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Pop culture obsessives writing for the pop culture obsessed.

Inspired by the cronut, the chefs need to get creative in this week’s Top Chef

(Photo: Top Chef/Bravo)
(Photo: Top Chef/Bravo)

Because The A.V. Club knows that TV shows keep going even if we’re not writing at length about them, we’re experimenting with discussion posts. For certain shows, one of our TV writers will publish some brief thoughts about the latest episode, and open the comments for readers to share theirs.

  • “Shrimp Boats and Hat Ladies” was no longer than any other episode this season, but I’m ‘bout ready unbuckle my belt buckle after that feast. A lot happened here: We lost two strong chefs, went shrimping, Quickfired, Sudden Death Quickfired, invented new dishes, and watched Padma put the locals on notice with her hat game. Casey and Sylva both deserved to go home for their performances, but losing the last of the rookies saps just a little bit of steam out of the season. The final four is literally two chefs from the Seattle finals, one from the New Orleans finals, and John, who is a longtime veteran with friends like Anthony Bourdain. We needed Sylva in the finale. We needed someone for whom this was their season. Sure, we could still get a rookie in the finale via “Last Chance Kitchen,” but it won’t be Sylva as (spoiler alert) he didn’t make it. That leaves Jamie. I have no doubt the finals will be amazing—Brooke, Sheldon, Shirley, and John is an incredible pairing of chefs. But it still feels a touch anticlimactic, right? If only because this whole season was supposed to be about the rookies vs. vets dynamic.
  • How do you feel about Sylva and Casey going home?
  • Quickfire: Tom takes the chefs shrimping, then Padma tasks them with making a dish from their catches. A simple, promising challenge, that. The chefs leaned heavy on spice, and while that worked for John it didn’t so much for Sylva, who sits at the bottom with Casey, who over-seasoned her coconut broth, and Shirley, whose garlic shrimp looked sorta turdy. Sheldon wins with tomato water-poached shrimp roe, which sounds heavenly. Tomato water tends to go over well on Top Chef, yeah?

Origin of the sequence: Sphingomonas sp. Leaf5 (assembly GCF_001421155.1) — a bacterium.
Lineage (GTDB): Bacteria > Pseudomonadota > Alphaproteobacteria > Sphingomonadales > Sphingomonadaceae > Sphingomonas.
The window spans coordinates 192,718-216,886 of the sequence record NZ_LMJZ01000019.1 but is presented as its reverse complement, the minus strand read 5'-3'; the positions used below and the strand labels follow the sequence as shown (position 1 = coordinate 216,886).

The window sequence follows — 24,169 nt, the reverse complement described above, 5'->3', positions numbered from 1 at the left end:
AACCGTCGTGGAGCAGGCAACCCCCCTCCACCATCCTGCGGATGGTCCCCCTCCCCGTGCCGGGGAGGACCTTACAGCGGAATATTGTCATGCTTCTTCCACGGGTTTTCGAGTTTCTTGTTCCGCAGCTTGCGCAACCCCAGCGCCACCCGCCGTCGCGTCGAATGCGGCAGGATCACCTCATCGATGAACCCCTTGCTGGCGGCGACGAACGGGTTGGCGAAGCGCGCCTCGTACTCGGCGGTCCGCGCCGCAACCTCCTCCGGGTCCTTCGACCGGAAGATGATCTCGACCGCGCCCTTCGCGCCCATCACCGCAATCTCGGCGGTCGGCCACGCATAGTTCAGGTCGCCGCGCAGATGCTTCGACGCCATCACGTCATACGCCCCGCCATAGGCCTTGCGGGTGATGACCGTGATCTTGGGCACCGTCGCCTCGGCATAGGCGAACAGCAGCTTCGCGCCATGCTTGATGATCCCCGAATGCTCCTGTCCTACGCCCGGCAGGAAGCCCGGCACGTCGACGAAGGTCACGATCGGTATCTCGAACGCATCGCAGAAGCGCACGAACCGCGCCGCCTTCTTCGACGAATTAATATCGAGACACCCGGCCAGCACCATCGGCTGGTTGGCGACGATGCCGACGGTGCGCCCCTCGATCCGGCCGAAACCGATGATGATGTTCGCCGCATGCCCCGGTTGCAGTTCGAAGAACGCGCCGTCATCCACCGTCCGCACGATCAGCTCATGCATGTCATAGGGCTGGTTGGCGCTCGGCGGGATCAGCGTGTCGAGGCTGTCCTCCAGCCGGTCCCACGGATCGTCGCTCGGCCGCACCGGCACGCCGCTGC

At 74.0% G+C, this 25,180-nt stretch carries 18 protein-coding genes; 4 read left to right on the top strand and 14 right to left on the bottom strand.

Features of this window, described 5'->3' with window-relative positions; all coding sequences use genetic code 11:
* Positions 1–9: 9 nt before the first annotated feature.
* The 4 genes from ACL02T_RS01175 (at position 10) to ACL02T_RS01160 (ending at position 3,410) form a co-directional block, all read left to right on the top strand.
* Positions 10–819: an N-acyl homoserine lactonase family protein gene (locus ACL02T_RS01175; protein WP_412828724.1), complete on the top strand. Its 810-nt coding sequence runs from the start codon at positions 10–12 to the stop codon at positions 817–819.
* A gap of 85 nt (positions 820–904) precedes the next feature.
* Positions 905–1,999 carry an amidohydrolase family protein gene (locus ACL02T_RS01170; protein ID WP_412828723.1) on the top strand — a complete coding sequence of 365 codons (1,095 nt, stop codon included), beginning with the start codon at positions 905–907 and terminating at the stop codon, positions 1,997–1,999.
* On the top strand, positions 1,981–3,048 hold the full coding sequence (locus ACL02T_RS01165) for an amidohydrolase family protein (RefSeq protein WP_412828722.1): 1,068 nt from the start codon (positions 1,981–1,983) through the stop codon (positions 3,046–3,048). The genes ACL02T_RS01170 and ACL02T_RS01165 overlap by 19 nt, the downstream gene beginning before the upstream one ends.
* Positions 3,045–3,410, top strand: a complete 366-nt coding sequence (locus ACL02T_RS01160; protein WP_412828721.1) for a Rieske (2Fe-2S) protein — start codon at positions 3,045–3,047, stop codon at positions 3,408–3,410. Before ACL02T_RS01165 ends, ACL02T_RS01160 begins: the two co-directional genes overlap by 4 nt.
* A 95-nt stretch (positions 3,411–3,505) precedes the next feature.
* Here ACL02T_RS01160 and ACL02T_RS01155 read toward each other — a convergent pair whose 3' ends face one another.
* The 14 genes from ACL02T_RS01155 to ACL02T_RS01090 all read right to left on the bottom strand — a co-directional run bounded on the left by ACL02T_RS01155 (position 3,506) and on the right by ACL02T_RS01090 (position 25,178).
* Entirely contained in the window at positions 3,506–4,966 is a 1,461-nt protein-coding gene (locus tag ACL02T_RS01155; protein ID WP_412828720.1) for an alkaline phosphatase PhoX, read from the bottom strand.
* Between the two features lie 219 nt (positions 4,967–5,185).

• Sudden Death Quickfire: Sylva, Casey, and Shirley have to make a dish from the boat’s “bycatch,” which is the unwanted fish the shrimpers picked up along the way. Casey and Shirley opt for squid, while Sylva makes redfish, coating it with tarragon butter, which had my mouth watering at its mere mention. Shirley’s calamari turns out perfect; Casey’s squid, on the other hand, chews a little tough. Casey leaves, but not before serving some serious face.
Illustration for article titled Inspired by the cronut, the chefs need to get creative in this week’s Top Chef
  • Oops, sorry. Last one’s not Casey.
  • Still, I hear you, girl. As I’ve said before here, I kinda hate Sudden Death Quickfires. I’m not alone. When Padma announced there would be one, Brooke shot out the snottiest, “Really?” I was with her, though. They’re fine at weeding out the chaff early on, I suppose, but a chef like Casey shouldn’t be sent home on a challenge in which they’re given literally no time to conceive or prep. It feels cheap.
  • Elimination Challenge: I love creativity challenges, when the chefs have to get weird and rely on more than perfect execution. Inspired by the infamous cronut, they’re tasked with mashing breakfast and lunch dishes into a single, ingenious fusion dish. They’re even being judged by the cronut’s creator, Dominique Ansel, who’s a lot older and Frencher than the Brooklyn hipster who I figured created that thing. Who’s had one? Are they heavenly? If they’ve arrived in Chicago yet, I haven’t seen one. Anyways, the chefs mostly biff it with ideas that are complex without being all that creative. The ones that do best have a concept as simple and “cravable” as a cronut: Shirley, for example, serves a dumpling that evokes a burger with its beef and cheese filling. Sheldon, the other top chef, prepares fried chicken in the style of a waffle, then tops it with a waffle crumble and an umami butter (butter with seaweed and oyster sauce!). John’s well-prepared “octopus hash,”on the other hand, sounded too left-field to resonate, while Brooke’s macha and chia greek yogurt parfait with peanut butter crumbles failed in both concept and execution. Despite the judges emphasizing the challenge’s creative bent, Sylva’s failed arctic char fritatta has simply too many errors to justify him staying.